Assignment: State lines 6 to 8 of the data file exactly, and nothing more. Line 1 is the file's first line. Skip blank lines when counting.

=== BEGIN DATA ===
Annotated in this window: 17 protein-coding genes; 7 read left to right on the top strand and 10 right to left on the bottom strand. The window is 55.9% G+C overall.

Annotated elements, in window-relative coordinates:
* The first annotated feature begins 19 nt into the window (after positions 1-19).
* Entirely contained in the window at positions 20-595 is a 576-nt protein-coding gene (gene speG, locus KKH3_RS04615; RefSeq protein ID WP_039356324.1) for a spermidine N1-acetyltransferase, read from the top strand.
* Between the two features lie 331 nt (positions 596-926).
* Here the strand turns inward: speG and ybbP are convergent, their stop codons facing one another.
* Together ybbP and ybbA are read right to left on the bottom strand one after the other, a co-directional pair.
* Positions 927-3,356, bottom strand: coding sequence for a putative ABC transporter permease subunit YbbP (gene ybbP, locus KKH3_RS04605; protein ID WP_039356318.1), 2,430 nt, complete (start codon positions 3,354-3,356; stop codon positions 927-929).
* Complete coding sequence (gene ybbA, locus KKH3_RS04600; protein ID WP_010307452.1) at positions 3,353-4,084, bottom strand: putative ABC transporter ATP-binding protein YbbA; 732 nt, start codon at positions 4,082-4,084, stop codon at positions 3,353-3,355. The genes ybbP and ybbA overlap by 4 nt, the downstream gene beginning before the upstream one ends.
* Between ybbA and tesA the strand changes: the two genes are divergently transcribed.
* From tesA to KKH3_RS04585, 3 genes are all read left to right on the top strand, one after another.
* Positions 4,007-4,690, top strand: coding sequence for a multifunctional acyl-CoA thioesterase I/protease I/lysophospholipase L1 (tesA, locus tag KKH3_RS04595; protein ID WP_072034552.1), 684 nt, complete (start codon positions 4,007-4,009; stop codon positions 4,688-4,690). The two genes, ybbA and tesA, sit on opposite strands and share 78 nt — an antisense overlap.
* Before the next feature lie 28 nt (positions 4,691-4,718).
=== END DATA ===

* Here the strand turns inward: speG and ybbP are convergent, their stop codons facing one another.
* Together ybbP and ybbA are read right to left on the bottom strand one after the other, a co-directional pair.
* Positions 927-3,356, bottom strand: coding sequence for a putative ABC transporter permease subunit YbbP (gene ybbP, locus KKH3_RS04605; protein ID WP_039356318.1), 2,430 nt, complete (start codon positions 3,354-3,356; stop codon positions 927-929).